1. ‘Morgan’ Oriental Arborvitae
Name: Platycladus orientalis ‘Morgan’
USDA hardiness zones: 6 to 9
Size: 3 to 4 feet tall and 18 inches wide (matures in 10 years)
Conditions: Full sun; average soil
This woody chameleon is known for its ability to transform its foliage color. As the thermometer drops, ‘Morgan’ changes from green to purple to coppery orange. The foliage remains green within the plant, creating a striking contrast. To get the most dramatic winter color, plant it in a sunny, exposed site. ‘Morgan’ is a great replacement for dwarf Alberta spruce (Picea glauca ‘Conica’, Zones 2–6), which suffers in heat and humidity. Like most arborvitae, however, deer will nibble on it.
2. ‘Winter Flame’ Bloodtwig Dogwood
Name: Cornus sanguinea ‘Winter Flame’
Zones: 4 to 7
Size: 6 to 8 feet tall and wide
Conditions: Full sun to partial shade; average soil
‘Winter Flame’ struts its stuff during the cold months, when its stems develop a fiery orange-yellow color at their base, flushing to pink and finishing with red at the tips. To ensure fresh, colorful stems each year, cut back the older ones close to the ground in late winter or early spring. Strong new stems will quickly emerge. The vivid stems add color and enjoyment to a dreary winter and make great cut branches to use for indoor and outdoor decor.
3. ‘Color Guard’ Yucca
Name: Yucca filamentosa ‘Color Guard’
Zones: 4 to 11
Size: 2 to 3 feet tall and wide
Conditions: Full sun to bright shade; average to poor soil
When someone asks me for a plant that is easy to grow; has year-round color; and doesn’t require supplemental watering, spraying, or pruning, ‘Color Guard’ yucca is my answer. It is all of the above—and more. Its wide, leathery leaves pop in the landscape. Leaf edges sport fine spirals of threadlike filaments—hence, the species name. Creamy white pendant flowers appear on 4- to 6-foot-tall stalks in summer. If you find the flower spike undesirable, cut it out when it first begins to form. And, no, this plant doesn’t necessarily make your garden look southwestern.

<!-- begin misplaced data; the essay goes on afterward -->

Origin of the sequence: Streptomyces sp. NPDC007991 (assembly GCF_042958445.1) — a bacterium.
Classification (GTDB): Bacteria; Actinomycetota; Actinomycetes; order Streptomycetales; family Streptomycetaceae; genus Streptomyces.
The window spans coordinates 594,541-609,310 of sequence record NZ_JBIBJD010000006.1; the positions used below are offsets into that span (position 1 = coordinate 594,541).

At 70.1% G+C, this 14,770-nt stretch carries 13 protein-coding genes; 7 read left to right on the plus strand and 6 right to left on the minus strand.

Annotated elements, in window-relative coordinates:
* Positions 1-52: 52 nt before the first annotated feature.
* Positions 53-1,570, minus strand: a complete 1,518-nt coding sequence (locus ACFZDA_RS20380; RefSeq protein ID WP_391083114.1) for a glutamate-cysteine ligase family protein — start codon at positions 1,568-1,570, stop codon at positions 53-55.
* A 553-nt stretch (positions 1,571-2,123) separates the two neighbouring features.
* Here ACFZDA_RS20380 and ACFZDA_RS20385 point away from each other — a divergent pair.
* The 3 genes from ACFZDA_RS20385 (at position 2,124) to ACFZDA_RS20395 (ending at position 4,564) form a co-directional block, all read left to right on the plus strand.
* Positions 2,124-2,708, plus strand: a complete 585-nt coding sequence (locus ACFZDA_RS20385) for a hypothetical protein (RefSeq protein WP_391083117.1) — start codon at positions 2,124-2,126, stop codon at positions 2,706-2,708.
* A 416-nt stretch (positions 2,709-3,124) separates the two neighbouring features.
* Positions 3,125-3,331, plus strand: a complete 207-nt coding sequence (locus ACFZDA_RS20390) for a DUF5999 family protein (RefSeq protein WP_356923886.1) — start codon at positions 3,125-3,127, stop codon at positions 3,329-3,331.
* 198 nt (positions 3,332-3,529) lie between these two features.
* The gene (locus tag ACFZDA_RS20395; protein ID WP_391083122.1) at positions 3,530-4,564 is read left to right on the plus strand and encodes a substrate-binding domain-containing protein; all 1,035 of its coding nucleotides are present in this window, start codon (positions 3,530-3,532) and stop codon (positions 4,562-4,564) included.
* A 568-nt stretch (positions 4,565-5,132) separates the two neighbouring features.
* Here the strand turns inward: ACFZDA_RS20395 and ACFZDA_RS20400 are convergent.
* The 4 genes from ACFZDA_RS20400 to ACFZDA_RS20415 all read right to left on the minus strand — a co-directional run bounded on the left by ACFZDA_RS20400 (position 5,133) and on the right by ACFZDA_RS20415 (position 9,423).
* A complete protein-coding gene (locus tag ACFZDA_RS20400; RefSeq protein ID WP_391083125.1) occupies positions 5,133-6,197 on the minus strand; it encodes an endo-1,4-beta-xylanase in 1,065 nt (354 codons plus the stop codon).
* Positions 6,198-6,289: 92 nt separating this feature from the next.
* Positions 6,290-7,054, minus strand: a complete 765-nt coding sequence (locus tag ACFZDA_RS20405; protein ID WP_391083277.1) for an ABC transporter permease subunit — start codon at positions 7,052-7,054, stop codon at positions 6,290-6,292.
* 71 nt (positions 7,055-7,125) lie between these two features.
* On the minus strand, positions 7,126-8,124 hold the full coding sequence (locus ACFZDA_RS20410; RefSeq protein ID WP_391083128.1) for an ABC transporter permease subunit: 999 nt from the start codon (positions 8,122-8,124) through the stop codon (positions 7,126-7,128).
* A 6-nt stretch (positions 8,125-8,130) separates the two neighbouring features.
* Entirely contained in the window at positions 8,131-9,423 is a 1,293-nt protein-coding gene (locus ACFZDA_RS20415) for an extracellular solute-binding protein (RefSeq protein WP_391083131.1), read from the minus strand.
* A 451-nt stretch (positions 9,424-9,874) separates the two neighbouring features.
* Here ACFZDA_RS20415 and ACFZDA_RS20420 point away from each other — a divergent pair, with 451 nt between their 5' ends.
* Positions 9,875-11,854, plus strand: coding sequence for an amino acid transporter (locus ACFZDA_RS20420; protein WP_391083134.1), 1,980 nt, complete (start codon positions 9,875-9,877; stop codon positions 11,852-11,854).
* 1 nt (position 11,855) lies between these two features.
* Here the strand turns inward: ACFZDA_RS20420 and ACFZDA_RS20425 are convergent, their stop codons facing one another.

4. ‘Diana Clare’ Lungwort
Name: Pulmonaria longifolia ‘Diana Clare’
Zones: 3 to 8
Size: 1 foot tall and 18 to 24 inches wide
Conditions: Prefers morning sun and afternoon shade; average to moist, well-drained soil
Lungworts, in general, are not suited to the South, but P. longifolia and its cultivars are the exception. In our gardens, ‘Diana Clare’ has stood the test of time, growing in less-than-ideal soil with little supplemental water. An abundance of violet-blue flowers appear in spring, along with silver-speckled, apple green foliage. As they mature, leaves become entirely silver, drawing attention even when the plant isn’t in flower.
Jason Reeves is a horticulturist and curator of the University of Tennessee Gardens at the West Tennessee Research and Education Center in Jackson.
Photos: courtesy of Jason Reeves